BFC, Town Discuss Quarterly Report

BERLIN– Town officials want to see more detailed financial reports from the Berlin Fire Company.

As representatives from the Berlin Fire Company (BFC) presented the Berlin Town Council with a quarterly report this week, Councilman Dean Burrell suggested the agency bring more detailed accounts in the future.

“We just need to be as specific as possible when it comes to allocating taxpayer money,” Burrell said.

BFC President David Fitzgerald and Fire Chief R.J. Rhode presented officials with a report for April 1 through June 30 during Monday’s regular council meeting. They reported that 40% of BFC fire/rescue calls were in town, while 60% of calls were out of town. The busiest day during the quarter was Tuesday while the busiest time of day was between 5 p.m. and 6 p.m. The fire company’s expense budget was highlighted by a computer failure, HVAC replacement, an engine repair and rising fuel costs.

On the EMS side, 56.7% of calls (255) were in town while 43.3% of calls (195) were out of town limits. EMS budget highlights, Fitzgerald said, included increased medical supply costs and payroll costs related to shift coverage. He added that cardiac monitors would soon need to be replaced at a cost of $85,000 to $100,000.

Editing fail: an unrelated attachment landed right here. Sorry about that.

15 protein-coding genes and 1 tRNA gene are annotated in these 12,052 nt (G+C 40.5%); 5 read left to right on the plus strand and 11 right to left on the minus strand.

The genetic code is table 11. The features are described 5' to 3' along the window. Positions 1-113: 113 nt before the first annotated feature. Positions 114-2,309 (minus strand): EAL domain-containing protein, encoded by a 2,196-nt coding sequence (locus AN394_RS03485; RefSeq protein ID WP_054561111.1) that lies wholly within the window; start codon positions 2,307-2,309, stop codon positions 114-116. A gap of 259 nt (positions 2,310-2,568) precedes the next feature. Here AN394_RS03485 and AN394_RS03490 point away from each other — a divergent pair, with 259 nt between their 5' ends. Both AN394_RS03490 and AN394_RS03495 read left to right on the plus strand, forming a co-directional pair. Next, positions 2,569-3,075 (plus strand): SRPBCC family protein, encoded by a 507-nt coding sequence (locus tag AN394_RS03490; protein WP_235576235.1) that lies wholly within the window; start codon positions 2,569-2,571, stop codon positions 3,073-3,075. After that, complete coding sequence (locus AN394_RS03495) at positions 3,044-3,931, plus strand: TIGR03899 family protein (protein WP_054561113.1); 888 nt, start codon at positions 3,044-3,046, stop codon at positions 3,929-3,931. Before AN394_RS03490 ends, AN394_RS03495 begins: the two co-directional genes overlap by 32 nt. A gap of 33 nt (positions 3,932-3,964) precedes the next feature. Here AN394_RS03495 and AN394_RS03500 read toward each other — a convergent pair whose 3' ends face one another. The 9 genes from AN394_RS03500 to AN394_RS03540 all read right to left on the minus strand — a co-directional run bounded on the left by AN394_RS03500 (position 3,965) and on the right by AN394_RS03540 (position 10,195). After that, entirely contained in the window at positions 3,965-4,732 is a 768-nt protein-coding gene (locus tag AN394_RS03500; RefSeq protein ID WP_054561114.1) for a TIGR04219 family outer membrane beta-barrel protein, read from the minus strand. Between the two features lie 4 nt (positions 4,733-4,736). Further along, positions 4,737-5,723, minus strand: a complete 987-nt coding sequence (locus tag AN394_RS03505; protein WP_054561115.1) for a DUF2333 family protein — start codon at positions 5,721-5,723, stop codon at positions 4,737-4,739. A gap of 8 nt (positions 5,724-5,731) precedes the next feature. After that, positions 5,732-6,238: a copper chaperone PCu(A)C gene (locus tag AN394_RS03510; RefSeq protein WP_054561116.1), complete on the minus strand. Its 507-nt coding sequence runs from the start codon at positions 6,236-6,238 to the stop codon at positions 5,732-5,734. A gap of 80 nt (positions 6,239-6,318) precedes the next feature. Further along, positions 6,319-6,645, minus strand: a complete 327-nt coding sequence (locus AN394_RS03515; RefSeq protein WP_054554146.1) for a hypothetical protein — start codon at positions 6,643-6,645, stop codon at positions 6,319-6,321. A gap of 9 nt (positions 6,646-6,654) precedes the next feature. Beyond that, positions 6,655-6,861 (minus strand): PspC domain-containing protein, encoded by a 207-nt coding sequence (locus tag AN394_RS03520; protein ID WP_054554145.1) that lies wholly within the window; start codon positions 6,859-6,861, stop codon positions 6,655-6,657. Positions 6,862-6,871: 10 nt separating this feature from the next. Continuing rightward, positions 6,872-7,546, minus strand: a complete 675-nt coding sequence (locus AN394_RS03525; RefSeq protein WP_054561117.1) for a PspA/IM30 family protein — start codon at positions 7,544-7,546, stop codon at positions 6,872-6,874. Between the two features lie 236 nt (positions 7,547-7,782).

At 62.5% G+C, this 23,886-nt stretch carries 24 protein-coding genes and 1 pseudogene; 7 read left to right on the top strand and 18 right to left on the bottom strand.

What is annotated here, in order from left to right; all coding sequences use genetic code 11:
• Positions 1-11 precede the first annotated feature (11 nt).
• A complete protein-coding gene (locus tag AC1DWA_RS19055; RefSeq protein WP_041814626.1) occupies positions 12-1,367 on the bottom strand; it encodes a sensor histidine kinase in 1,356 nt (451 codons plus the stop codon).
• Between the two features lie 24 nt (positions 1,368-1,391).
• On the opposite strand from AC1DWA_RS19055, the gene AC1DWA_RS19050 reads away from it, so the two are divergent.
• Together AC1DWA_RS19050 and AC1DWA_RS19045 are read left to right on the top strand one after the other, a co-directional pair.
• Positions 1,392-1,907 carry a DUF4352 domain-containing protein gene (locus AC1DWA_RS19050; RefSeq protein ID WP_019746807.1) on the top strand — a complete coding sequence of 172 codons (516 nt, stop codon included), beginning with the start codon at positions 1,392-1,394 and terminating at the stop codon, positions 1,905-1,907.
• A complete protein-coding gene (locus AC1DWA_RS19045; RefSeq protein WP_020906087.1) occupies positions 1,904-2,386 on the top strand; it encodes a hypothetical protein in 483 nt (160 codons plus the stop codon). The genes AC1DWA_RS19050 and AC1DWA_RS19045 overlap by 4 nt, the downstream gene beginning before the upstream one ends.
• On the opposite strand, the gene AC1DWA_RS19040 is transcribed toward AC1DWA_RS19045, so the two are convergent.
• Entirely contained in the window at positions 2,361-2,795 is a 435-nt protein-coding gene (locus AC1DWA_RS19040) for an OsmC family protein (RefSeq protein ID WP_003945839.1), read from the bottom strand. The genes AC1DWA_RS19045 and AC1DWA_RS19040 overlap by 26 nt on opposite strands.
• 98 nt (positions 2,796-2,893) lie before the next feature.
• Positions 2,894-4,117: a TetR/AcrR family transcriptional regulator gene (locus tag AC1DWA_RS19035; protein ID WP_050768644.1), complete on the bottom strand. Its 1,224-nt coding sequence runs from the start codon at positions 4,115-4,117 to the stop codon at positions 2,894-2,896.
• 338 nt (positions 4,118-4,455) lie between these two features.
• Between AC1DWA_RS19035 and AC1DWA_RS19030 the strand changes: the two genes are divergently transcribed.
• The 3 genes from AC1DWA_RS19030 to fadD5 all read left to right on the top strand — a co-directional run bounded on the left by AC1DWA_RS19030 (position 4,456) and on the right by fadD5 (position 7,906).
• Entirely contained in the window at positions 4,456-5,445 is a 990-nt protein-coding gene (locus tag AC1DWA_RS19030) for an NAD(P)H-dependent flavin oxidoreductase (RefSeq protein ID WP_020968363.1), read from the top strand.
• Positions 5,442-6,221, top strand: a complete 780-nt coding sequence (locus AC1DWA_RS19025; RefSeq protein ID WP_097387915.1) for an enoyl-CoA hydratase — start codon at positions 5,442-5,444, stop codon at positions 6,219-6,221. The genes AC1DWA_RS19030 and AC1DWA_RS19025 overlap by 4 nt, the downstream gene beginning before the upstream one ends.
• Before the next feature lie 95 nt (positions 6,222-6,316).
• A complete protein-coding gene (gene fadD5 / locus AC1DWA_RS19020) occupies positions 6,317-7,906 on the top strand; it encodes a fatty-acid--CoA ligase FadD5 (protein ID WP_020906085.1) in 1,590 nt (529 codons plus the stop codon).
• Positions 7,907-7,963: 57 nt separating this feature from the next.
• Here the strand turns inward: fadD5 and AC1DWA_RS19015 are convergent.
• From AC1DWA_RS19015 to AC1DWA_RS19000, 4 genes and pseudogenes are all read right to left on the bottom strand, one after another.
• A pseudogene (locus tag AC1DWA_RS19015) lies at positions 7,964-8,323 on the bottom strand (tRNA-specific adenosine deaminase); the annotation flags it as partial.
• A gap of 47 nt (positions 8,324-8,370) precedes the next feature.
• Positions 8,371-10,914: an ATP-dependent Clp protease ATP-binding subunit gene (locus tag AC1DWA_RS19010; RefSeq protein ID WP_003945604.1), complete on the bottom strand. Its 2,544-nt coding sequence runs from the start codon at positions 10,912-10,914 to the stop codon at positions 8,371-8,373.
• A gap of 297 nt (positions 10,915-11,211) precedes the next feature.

“Our EMS account doesn’t have contingency funds for emergencies,” Fitzgerald said.

Councilman Jack Orris asked if any COVID-related grants could help with replacing cardiac monitors.

“We’re looking to see if those qualify,” Fitzgerald said.

Councilman Jay Knerr asked why there was no financial report accompanying the presentation. Fitzgerald said that was because it was the last quarterly report of the fiscal year that ended June 30.

Burrell said he felt the report was rather general.

“You have said some things that I wonder about,” he said. “You talked about the price of gas. If gas has increased I would like to see actuals as it relates to what you have actually spent for gas as compared to the same time last year. That would give us some idea of what is needed going forward.”

He said more specific details would give the council a better understanding of the financial hurdles the BFC was up against.

“That will give us more information as it relates to equitable funding from the town,” he said.

Burrell said that if citizens questioned the BFC’s need for more funding, the council would be able to point to specific figures justifying the need.

“That would put us in a better position to actually gauge the appropriateness of our funding for the fire department and EMS,” he said.

About The Author: Charlene Sharpe

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Charlene Sharpe has been with The Dispatch since 2014. A graduate of Stephen Decatur High School and the University of Richmond, she spent seven years with the Delmarva Media Group before joining the team at The Dispatch.